I was checking in for a flight, when the desk manager asked me if I would like to participate in a beta-programme that they are deploying for their frequent flyers. “No more checking-in, no more boarding passes, no more verification queues,” she narrated with a beaming smile. Given the amount of travelling I do, and the continued frustrations of travelling with a passport that is not easily welcome everywhere, I was immediately intrigued. Anything that makes the way to a flight easier, and reduces the variable scrutiny of systemically biased algorithmic checks was welcome. I asked about the programme.
It is a biometric facial recognition programme. It recognises my face from the minute I present myself at the airport, and from there on, till I am in the flight, it tracks me, locates me, offers me a visual map of my traces, and gives me seamless mobility, alerting the systems that I am transacting with, that I am pre-approved. I saw some mock-ups, and imagined the ease of no longer fishing out passports and boarding passes at every interaction in the airport. I could also see how this could eventually be linked to my credit card or bank account, so that even purchases I make are just seamlessly charged to me, and if there is ever any change of schedule or emergency, I could be located and given the assistance that would be needed. It was an easy fantasy.
I was almost tempted to sign up for it, when out came a data consent form. It was about two-pages long, with tiny print that makes you think of ants crawling on paper in orchestrated unison. I stared at those pages for a while, and turned to the manager. “How exactly does this system work?” She was startled for a second and then gave me a long, reassuring answer. It didn’t have much information, but it did have all the buzzwords in it — “machine learning”, “artificial intelligence”, “self-learning”, “data-driven”, “intuitive”, “algorithmic” and “customized” were used multiple times. That’s the equivalent of asking somebody what a piece of poetry could mean and they say, “nouns”, “verbs”, “adjectives”, “adverbs”, and “participles”.
Her answer was a non-answer. So I cut through all of it, and asked her to tell me who will collect my data, how it will be stored, and whether I will be able to see how it will be used. She pointed at the unreadable two pages in front of me, and said that I would find all the information that I need in there. I walked off to my flight, without signing on the dotted line or the consent forms, but I was surprised at how uncanny this entire experience was. I had just been asked to submit myself to extreme surveillance for a trade-off that would have saved a few hours a year in my life, and enabled some imagined ease of mobility in purchasing things. It wasn’t enough that I was going to pay money, I was also going to pay with my data.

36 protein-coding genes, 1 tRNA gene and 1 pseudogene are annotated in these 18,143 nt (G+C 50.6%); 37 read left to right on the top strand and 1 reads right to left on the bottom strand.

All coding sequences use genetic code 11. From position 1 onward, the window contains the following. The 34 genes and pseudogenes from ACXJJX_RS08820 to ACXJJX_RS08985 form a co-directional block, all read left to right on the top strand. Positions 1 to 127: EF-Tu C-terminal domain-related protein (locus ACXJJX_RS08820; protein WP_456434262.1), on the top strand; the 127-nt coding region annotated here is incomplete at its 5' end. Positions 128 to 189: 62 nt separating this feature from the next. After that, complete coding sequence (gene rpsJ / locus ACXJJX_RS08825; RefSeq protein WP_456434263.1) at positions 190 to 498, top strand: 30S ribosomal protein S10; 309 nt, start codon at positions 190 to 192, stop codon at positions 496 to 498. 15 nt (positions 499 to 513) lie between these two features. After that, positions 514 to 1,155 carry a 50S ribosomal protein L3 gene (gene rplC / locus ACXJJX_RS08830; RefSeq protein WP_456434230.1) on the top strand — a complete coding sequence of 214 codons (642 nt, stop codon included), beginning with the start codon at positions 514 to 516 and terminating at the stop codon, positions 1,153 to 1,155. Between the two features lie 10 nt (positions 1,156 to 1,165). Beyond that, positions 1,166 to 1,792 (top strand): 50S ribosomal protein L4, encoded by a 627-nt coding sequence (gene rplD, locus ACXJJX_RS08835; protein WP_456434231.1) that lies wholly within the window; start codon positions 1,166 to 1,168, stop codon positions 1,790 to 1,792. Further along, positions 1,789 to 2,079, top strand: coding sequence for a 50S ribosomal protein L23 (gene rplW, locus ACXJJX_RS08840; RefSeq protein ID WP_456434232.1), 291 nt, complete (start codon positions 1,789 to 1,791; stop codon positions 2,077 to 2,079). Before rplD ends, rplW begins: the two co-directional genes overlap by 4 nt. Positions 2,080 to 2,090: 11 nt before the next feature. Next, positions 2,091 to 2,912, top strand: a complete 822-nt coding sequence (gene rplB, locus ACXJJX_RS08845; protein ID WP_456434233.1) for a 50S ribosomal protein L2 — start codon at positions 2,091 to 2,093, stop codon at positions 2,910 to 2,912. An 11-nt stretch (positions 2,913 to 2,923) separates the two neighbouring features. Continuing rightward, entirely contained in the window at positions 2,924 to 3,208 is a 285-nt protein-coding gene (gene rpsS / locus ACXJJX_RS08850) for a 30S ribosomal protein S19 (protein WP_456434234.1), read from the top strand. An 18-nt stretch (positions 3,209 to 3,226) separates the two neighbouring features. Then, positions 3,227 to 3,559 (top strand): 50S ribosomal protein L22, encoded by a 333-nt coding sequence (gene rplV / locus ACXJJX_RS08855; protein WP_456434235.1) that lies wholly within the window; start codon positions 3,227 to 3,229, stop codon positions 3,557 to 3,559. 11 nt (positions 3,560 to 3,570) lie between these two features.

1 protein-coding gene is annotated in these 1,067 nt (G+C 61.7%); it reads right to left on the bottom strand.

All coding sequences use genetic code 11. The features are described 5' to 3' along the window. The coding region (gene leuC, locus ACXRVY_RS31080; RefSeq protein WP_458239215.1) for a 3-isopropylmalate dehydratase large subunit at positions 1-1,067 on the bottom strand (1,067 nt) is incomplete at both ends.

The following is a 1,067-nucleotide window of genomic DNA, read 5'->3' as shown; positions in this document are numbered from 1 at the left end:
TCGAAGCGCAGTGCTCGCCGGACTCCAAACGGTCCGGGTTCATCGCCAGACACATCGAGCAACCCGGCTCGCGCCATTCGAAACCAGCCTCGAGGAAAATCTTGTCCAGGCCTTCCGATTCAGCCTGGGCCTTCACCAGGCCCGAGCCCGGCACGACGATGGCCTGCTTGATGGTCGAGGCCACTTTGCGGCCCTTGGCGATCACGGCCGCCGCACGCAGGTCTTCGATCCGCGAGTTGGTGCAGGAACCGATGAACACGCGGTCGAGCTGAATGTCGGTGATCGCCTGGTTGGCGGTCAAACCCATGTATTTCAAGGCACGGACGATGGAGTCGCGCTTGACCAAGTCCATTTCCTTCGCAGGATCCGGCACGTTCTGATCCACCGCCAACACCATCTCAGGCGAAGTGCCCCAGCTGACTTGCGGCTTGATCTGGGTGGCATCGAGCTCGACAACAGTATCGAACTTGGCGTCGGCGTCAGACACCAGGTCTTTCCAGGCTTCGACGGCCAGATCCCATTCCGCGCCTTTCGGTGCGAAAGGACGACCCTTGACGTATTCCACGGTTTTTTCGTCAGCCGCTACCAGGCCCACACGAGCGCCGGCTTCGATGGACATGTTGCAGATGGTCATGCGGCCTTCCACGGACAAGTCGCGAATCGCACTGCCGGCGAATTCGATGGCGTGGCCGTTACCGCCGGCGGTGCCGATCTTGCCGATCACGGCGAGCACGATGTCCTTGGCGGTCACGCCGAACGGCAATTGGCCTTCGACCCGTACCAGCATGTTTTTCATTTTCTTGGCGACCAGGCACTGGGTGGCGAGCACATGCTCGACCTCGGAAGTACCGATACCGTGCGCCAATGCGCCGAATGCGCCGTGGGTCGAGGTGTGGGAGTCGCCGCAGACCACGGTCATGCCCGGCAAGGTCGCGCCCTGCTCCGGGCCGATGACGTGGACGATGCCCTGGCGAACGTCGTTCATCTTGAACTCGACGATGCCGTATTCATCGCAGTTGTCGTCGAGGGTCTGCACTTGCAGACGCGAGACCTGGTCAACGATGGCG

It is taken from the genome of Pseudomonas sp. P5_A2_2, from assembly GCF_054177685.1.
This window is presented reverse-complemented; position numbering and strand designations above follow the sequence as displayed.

In that fluffy dream of easy movement and transacting, I had accepted the fact that this service, which was being presented as a privilege, was an extremely invasive process of surveillance. I had also skipped the due diligence of who will use this data of my body and being, and for what purposes. When I asked for information, I was given a black box: a legal contract that is as inscrutable as it is unreadable, and empty words that pretend to describe a system when all they produce is an opaque description of concept-words. Had I not asked the couple of extra questions, and if I was not more persistent in getting actual information, I would have just voluntarily entered a system that would track, trace, and record me at a level that turns the airport into a zoo.
This is the trope that SMART technologies have perfected — trading surveillance for promised convenience. The airport is already a highly surveilled space, but when these SMART technologies enter our everyday spaces, the amount of information they collect and store about us is alarming. The possibility that every surface in the city is an observation unit, that every move we make is recorded, that our lives are an endless process of silent verifications that seamlessly authorise us, is scary. Because, by corollary, when we become deviant, unintelligible, or undesirable, the same checks can turn hostile and be used for extreme persecution and punishment. I am not a technology sceptic but I am also getting wary of smart technologies being presented as magic where we don’t need to worry about how it is done, and just look at the sleight of hand that keeps on showing us the illusion while hiding the menace.
Nishant Shah is a professor of new media and the co-founder of The Centre for Internet & Society, Bengaluru. This article appeared in the print edition with the headline ‘Digital Native: In Your Face’